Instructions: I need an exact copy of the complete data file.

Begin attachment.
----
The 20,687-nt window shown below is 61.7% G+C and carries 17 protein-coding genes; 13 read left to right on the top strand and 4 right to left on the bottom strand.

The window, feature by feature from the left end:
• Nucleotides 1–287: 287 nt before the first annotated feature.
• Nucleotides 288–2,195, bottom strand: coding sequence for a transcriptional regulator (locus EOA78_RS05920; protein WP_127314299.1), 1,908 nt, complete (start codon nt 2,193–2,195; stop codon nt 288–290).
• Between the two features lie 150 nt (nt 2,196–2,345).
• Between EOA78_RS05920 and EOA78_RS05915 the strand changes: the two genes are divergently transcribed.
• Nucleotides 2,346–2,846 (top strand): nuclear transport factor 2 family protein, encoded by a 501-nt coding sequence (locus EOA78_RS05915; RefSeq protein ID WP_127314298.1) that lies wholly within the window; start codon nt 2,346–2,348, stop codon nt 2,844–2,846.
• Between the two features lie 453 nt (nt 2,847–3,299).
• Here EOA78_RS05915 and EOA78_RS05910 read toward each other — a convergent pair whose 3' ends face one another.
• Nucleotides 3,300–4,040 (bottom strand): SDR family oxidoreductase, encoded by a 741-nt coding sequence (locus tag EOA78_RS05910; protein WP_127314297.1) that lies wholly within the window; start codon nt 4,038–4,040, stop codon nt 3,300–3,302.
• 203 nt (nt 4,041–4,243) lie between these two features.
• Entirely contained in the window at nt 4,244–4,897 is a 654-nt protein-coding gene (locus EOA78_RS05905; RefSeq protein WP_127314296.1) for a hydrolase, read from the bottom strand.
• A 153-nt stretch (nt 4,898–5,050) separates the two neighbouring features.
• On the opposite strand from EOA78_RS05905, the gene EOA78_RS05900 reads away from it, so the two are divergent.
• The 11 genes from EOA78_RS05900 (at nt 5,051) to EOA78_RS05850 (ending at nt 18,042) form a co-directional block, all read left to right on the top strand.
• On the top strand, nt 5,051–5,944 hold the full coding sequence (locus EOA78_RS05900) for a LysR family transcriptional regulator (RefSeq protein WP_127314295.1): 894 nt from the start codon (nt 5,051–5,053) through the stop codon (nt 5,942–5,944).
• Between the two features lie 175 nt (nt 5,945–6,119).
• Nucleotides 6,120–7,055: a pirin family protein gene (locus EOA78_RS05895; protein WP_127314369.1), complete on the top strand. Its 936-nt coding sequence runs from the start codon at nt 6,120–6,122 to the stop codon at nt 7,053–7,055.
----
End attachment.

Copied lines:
The 20,687-nt window shown below is 61.7% G+C and carries 17 protein-coding genes; 13 read left to right on the top strand and 4 right to left on the bottom strand.

The window, feature by feature from the left end:
• Nucleotides 1–287: 287 nt before the first annotated feature.
• Nucleotides 288–2,195, bottom strand: coding sequence for a transcriptional regulator (locus EOA78_RS05920; protein WP_127314299.1), 1,908 nt, complete (start codon nt 2,193–2,195; stop codon nt 288–290).
• Between the two features lie 150 nt (nt 2,196–2,345).
• Between EOA78_RS05920 and EOA78_RS05915 the strand changes: the two genes are divergently transcribed.
• Nucleotides 2,346–2,846 (top strand): nuclear transport factor 2 family protein, encoded by a 501-nt coding sequence (locus EOA78_RS05915; RefSeq protein ID WP_127314298.1) that lies wholly within the window; start codon nt 2,346–2,348, stop codon nt 2,844–2,846.
• Between the two features lie 453 nt (nt 2,847–3,299).
• Here EOA78_RS05915 and EOA78_RS05910 read toward each other — a convergent pair whose 3' ends face one another.
• Nucleotides 3,300–4,040 (bottom strand): SDR family oxidoreductase, encoded by a 741-nt coding sequence (locus tag EOA78_RS05910; protein WP_127314297.1) that lies wholly within the window; start codon nt 4,038–4,040, stop codon nt 3,300–3,302.
• 203 nt (nt 4,041–4,243) lie between these two features.
• Entirely contained in the window at nt 4,244–4,897 is a 654-nt protein-coding gene (locus EOA78_RS05905; RefSeq protein WP_127314296.1) for a hydrolase, read from the bottom strand.
• A 153-nt stretch (nt 4,898–5,050) separates the two neighbouring features.
• On the opposite strand from EOA78_RS05905, the gene EOA78_RS05900 reads away from it, so the two are divergent.
• The 11 genes from EOA78_RS05900 (at nt 5,051) to EOA78_RS05850 (ending at nt 18,042) form a co-directional block, all read left to right on the top strand.
• On the top strand, nt 5,051–5,944 hold the full coding sequence (locus EOA78_RS05900) for a LysR family transcriptional regulator (RefSeq protein WP_127314295.1): 894 nt from the start codon (nt 5,051–5,053) through the stop codon (nt 5,942–5,944).
• Between the two features lie 175 nt (nt 5,945–6,119).
• Nucleotides 6,120–7,055: a pirin family protein gene (locus EOA78_RS05895; protein WP_127314369.1), complete on the top strand. Its 936-nt coding sequence runs from the start codon at nt 6,120–6,122 to the stop codon at nt 7,053–7,055.